Tenkû No Shiro Rapyuta (Cas­tle in the Sky)
Miyazaki’s first Stu­dio Ghi­bli fea­ture is this beau­ti­ful, exhil­a­rat­ing eco-fantasy adven­ture of a young boy and girl search­ing for a long-lost float­ing island in the sky.

Majo No Takkyûbin (Kiki’s Deliv­ery Ser­vice)
Kiki is a young witch-in-training; her best friend is Jiji, a chatty, wise­crack­ing black cat in this beau­ti­ful, time­less and beloved story of a young girl find­ing her way in the world.

Umi Ga Kikoeru (Ocean Waves)
RARE GHIBLI! Rarely seen out­side of Japan — never released in North Amer­ica in any for­mat — this sub­tle, poignant story of ado­les­cence and teenage iso­la­tion is a true discovery.

Tonari No Totoro (My Neigh­bor Totoro)
Miyazaki’s most endear­ing, most beloved and most iconic film tells the touch­ing tale of two sis­ters who dis­cover a for­est full of spir­its and mag­i­cal crea­tures next to their new home.

Mononoke Hime (Princess Mononoke)
Miyazaki’s epic story of con­flict between humans, gods and nature is a land­mark of ani­ma­tion and a film of unsur­passed power and beauty with an envi­ron­men­tal message.

Hauru No Ugoku Shiro (Howl’s Mov­ing Cas­tle)
When a shy teenager is cursed by the jeal­ous Witch of the Waste, she seeks refuge with a hand­some wiz­ard named Howl in his mag­i­cal mov­ing cas­tle while they fight to lift the spell.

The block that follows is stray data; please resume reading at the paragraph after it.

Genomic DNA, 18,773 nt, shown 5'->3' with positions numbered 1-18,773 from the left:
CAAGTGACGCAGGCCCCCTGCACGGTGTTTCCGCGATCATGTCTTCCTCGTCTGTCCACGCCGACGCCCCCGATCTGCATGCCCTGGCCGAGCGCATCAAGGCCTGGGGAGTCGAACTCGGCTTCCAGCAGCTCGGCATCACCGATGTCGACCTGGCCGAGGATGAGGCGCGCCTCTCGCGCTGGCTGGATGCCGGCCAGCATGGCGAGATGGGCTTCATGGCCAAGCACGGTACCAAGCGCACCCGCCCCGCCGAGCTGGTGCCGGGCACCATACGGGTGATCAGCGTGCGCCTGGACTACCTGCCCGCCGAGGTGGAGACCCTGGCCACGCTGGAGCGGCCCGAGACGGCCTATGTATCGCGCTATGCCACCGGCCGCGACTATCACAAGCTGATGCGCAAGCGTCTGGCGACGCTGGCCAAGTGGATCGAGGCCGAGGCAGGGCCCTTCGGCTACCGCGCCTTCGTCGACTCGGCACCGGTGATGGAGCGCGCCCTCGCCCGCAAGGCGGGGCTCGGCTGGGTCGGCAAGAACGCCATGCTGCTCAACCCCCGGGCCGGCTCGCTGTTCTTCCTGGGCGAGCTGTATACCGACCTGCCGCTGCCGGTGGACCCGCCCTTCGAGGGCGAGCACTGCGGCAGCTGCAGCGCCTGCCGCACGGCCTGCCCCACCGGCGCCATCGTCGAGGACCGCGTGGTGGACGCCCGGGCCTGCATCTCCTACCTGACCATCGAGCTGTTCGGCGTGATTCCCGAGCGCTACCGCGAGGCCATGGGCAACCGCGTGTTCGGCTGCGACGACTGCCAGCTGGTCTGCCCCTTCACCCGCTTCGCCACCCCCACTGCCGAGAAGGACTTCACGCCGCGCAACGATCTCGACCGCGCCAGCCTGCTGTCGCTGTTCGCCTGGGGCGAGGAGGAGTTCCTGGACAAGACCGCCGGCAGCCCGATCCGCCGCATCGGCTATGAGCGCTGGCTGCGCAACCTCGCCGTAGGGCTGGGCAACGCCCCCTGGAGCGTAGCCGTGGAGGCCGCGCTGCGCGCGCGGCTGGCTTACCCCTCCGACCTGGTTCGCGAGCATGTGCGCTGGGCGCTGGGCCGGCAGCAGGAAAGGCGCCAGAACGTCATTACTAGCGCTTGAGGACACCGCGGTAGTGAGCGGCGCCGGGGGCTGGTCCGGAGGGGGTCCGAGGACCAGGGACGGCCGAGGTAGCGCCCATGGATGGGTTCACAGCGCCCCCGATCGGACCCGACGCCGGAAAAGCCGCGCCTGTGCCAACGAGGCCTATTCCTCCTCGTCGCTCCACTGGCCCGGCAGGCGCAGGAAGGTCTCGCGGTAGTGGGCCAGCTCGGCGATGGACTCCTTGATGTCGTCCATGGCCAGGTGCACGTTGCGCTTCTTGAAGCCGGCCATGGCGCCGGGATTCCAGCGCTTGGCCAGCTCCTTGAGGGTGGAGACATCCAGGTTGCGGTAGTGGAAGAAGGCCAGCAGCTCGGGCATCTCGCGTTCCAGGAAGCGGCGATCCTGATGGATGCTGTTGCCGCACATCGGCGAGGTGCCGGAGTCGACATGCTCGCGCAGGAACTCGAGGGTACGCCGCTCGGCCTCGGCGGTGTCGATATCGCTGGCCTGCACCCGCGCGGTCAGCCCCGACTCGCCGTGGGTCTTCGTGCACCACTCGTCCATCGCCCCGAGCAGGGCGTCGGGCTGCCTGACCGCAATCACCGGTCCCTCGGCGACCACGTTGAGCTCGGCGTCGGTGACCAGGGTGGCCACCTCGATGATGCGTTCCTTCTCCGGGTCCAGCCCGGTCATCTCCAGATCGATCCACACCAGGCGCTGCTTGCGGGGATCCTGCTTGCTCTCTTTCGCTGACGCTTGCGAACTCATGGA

Sen To Chi­hiro No Kamikakushi (Spir­ited Away)
This Acad­emy Award-winning film was Japan’s biggest box-office hit of all time, and cemented Miyazaki’s rep­u­ta­tion as an icon of inspired ani­ma­tion and won­drous, lyri­cal storytelling.

Mimi O Sumaseba (Whis­per of the Heart)
A visu­ally stun­ning won­der about the awak­en­ing of cre­ative tal­ent, this is the sole fea­ture directed by Miyazaki’s pro­tégé Yoshi­fumi Kondô before his sud­den death at the age of 47.

Neko No Ongaeshi (The Cat Returns)
Walk­ing home after a dreary day at school, Haru saves a cat from being hit by a speed­ing truck. Lit­tle does she know that she is about to be plunged into into a fan­tas­ti­cal feline world…

Hei­sei Tanuki Gassen Pom­poko (The Rac­coon War)
The for­est home of the decep­tively cud­dly tanuki — a group of mag­i­cal raccoon-like crea­tures — is threat­ened by the con­struc­tion of a new sub­urb. Now, they must fight to save it.